華姐清湯腩 Sister Wah Beef Brisket @ Hong Kong
For folks who are familiar with beef noodles in Hong Kong, 華姐 and 九記 should immediately come to mind. Unlike their Taiwanese counterparts whose recipes originated from largely Szechuan and Zhejiang cuisine to become what is uniquely “Taiwanese Beef Noodles” as we know today, Beef Brisket Noodles in Hong Kong can be traced back to its ancestry in traditional Cantonese cuisine. Flavours wise, the two varieties couldn’t be more different. While Taiwanese Beef Noodles swear to be rich and robust in flavours through the liberal use of spices and condiments, the Cantonese rendition opts to occupy the other end of the spectrum where simplicity and clarity are the key notes highly played. But as most foodies would know, the simpler the dish may seem, the harder it is to get it right but I think 華姐清湯腩 Sister Wah Beef Brisket definitely nailed it.
華姐清湯腩 Sister Wah is located in 天后 Tin Hau which is a residential estate located in the North Point district just after Causeway Bay. The shop is situated within eye’s view from one of the MTR exits and thus not difficult to find at all.
The menu on the wall in Mandarin with some items which we didn’t expect to find. They have 红油抄手 Wanton Dumplings in Chili Oil which is distinctively Szechuan and yet at the same time, 酒味醉鸡 Drunken Chicken which is classically Shanghainese. Their dumplings are also not wrapped with shrimp as what the traditional Cantonese would do, but instead opts for a 菜肉 meat and vegetable filling which reminds of Shanghainese dumplings. So we were kinda confused to what cuisine they actually serve but actually it doesn’t really matter as long as they serve good food!
Our order of 3 dishes, i.e. 清湯牛腩河粉 Beef Brisket with Flat Rice Noodles in Clear Broth, 咖哩牛腩麵 Curry Beef Brisket Noodles and a bowl of 牛肉丸湯 Beef Ball Soup.And no, we did not forget a serving of white daikon radish which had been stewed in the clear broth together with the clear stock for a long time!
I went for their signature first, which are the beef brisket with flat rice noodles in clear broth. I’d always preferred flat rice noodles as opposite to the more famous egg noodles in Hong Kong. The latter has a strong aftertaste of ammonia incorporate in the noodle-making process which I find rather aversive. Moreoever, it would probably mar the delicate flavours of the clear broth.
The noodles were precisely timed and cooked to perfection. They were soft and silky, slithering with ease off the chopsticks as one attempts to lift them up from that brothy spa, yet at the same time, retains much of that bouncy textures of good flat rice noodles together with the unmistakable aroma of rice from which it was made. Now this would not have been possible if the broth was too overpowering. That said, the broth is far from being bland, perpetuating the beautiful flavours from the beef brisket which it was stewed in. Like the noodles, the beef brisket was cooked to just the right texture, uber soft to the teeth and palate, yet retaining its basic structure as one could still make out the meat fibres within.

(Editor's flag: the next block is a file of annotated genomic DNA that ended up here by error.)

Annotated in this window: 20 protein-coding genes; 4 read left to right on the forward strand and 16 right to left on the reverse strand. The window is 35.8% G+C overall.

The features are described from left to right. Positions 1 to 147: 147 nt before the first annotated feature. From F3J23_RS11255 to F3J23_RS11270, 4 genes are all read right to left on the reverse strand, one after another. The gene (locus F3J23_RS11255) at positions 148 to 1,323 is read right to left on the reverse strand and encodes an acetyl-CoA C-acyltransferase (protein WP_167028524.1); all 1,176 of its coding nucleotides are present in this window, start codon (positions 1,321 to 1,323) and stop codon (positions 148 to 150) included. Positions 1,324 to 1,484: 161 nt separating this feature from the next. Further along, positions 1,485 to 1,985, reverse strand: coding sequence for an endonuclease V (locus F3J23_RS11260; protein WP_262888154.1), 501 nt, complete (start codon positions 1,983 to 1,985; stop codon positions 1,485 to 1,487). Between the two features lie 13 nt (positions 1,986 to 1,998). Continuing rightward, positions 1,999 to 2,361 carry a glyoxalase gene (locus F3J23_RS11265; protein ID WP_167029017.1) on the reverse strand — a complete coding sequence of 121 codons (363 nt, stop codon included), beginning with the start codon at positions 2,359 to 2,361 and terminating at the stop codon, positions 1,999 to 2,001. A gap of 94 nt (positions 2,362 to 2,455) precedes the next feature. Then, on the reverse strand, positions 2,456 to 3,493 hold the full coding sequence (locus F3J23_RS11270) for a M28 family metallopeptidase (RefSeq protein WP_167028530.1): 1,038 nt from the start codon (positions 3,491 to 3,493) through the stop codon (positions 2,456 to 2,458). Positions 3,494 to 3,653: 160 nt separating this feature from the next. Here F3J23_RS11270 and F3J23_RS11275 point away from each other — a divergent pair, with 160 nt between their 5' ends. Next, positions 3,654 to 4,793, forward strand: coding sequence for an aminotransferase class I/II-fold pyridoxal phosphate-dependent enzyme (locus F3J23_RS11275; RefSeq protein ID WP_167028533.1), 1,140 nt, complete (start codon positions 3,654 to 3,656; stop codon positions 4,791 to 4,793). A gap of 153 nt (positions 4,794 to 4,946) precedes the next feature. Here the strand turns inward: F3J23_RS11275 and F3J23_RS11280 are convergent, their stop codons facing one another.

The beef balls were also very good, purportedly one of the best J’s ever tasted. The meat was well seasoned but not in an overwhelming manner. They were delightful bouncy and chewy but not at all resilient to the teeth. Rumour has it that they are all hand made but given the amount Sister Wah has to expend on a daily basis, I remain doubtful to the claim. But one thing I am sure is they are delicious!
The other “signature” dish at Sister Wah is their braised daikon radish in clear beef broth. The chunks of white radish are reasonably flavorful, having sponged off all the richness from the essence of beef that developed over the prolonged cooking time, exuding a very faint aroma of the spices like star anise used as well. But sad to say, I didn’t find it particularly fantastic, especially when it doesn’t have a very assertive sense of the 腩汁 I was anticipating. I’d eaten something similar at 合益泰小吃 at Sham Shui Po but I must say 合益泰小吃’s rendition is better. Perhaps we came too early and the daikon hadn’t been cooked long enough. Just perhaps…
The beef brisket curry was also quite tasty, with the flavours of the curry distinctively “Hong Kong” as I would brand it, as it is neither what one would expect in SEA or in India itself. Given the history of Indian expats in Hong Kong since the colonial days, HongKongers are well accustomed to the notion of “curry” as part of everyday Hong Kong cuisine. The meat are very tender though the only misgiving is that the cuts are a tad too fatty, seemingly trimmings from the larger chunks beef brisket which had been used to cook in clear broth. On the other hand, the small morsels of tendon hidden within were a pleasant surprise which I devour with much relish!
G/F, 13A Electric Road, Tin Hau, Hong Kong Island (located just out of Exit A2 of Tin Hau MTR Station)